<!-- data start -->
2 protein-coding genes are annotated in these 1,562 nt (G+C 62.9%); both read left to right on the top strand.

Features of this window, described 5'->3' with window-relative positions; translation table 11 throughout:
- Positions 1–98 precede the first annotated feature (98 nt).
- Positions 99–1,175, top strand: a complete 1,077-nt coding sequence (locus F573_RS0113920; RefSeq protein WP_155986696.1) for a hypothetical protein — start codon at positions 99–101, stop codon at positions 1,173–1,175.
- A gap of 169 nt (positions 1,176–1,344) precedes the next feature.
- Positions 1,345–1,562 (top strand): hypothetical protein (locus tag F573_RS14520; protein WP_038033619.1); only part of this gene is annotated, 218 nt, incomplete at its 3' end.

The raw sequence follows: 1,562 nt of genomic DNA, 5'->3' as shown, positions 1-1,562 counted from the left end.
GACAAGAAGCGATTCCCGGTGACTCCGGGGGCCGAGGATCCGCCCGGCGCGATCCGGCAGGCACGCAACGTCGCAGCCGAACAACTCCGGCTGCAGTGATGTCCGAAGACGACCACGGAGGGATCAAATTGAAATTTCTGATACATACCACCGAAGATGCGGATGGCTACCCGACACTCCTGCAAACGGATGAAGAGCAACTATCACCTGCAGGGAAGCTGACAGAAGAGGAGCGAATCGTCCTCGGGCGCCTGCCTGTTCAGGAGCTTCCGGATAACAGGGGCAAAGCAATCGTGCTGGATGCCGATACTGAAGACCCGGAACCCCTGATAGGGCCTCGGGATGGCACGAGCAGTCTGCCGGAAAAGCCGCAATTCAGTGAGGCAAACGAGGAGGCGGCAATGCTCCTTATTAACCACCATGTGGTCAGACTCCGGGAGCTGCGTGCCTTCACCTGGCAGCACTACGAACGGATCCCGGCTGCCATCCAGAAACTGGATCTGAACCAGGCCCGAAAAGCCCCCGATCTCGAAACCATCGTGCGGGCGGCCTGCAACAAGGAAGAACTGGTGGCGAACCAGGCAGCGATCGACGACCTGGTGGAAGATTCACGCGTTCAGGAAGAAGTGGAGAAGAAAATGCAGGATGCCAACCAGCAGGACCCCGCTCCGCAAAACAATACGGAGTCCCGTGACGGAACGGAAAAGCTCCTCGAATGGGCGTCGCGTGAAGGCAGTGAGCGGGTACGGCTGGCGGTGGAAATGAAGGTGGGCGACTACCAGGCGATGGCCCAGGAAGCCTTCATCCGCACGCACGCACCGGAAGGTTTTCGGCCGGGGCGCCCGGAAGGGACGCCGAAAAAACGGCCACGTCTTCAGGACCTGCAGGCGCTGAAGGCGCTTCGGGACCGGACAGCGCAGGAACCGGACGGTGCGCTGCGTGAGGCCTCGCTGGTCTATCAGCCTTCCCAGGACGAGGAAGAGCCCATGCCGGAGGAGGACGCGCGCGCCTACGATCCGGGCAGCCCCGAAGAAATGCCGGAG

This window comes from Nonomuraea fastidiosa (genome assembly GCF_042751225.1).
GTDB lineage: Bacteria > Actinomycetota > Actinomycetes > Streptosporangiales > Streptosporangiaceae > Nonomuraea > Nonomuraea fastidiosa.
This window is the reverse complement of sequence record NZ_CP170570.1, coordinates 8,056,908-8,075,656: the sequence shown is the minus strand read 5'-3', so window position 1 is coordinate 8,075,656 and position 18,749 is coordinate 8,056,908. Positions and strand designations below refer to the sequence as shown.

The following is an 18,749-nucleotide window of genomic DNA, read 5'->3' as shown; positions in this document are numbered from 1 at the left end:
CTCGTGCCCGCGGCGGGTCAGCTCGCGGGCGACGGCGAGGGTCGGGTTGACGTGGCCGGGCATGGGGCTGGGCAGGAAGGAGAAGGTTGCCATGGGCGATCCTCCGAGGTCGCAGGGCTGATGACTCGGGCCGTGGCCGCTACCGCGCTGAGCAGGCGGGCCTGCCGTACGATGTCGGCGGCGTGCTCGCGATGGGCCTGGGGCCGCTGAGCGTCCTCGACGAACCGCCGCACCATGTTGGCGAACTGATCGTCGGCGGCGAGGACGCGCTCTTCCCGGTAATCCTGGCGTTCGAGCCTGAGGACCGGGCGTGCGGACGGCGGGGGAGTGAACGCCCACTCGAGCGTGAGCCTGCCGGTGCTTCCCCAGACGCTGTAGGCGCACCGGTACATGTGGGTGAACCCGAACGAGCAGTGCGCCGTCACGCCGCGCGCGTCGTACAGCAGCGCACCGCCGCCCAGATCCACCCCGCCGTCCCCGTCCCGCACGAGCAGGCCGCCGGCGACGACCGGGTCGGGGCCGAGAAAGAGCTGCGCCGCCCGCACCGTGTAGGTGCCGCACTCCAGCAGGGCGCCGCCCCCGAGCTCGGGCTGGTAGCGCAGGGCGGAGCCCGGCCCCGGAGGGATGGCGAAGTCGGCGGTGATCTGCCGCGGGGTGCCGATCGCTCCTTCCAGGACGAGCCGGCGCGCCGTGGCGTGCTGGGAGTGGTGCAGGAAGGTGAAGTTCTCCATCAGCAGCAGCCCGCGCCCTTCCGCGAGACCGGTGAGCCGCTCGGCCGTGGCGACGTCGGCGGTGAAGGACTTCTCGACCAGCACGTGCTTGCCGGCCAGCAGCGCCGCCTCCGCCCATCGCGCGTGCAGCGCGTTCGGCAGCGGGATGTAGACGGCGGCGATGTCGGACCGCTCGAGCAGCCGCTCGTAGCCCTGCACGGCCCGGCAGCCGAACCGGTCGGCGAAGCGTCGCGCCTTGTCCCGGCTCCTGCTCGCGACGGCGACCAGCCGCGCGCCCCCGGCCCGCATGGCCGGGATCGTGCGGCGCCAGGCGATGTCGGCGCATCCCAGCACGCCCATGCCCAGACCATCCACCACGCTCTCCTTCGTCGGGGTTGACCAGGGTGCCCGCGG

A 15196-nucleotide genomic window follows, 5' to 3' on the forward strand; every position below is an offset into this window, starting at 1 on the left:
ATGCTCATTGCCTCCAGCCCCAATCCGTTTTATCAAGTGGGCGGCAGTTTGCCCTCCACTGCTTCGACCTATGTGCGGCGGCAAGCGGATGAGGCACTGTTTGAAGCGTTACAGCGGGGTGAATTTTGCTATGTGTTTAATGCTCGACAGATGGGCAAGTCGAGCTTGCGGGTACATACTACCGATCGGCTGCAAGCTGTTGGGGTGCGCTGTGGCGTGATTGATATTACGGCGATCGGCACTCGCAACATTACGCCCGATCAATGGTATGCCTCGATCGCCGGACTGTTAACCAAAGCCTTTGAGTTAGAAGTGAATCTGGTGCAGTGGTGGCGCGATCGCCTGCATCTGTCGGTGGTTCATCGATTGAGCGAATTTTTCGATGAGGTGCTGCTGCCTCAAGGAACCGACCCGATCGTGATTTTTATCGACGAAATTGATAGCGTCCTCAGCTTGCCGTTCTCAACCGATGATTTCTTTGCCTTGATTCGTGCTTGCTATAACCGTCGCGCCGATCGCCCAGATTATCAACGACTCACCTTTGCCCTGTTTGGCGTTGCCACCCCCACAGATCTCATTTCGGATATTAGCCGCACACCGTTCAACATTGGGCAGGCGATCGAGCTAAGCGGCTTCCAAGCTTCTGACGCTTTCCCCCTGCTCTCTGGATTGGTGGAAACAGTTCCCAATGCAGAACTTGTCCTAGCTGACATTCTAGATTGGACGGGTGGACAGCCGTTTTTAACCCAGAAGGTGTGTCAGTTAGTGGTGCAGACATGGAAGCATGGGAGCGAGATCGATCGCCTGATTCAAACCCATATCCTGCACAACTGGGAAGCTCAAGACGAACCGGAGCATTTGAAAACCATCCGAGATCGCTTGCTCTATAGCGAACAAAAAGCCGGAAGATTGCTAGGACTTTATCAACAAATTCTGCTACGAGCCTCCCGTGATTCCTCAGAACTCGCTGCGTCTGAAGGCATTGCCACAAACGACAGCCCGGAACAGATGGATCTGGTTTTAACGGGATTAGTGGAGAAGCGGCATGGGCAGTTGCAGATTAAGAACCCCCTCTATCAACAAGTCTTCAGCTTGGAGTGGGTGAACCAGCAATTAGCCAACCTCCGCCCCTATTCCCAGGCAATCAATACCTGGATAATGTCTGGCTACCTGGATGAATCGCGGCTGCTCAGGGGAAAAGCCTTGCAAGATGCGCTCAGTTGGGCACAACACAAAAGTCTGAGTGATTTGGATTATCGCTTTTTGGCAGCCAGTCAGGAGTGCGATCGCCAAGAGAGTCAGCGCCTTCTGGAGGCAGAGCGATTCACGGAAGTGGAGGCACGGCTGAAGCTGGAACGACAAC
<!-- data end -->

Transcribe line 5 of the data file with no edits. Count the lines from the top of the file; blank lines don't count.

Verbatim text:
- A gap of 169 nt (positions 1,176–1,344) precedes the next feature.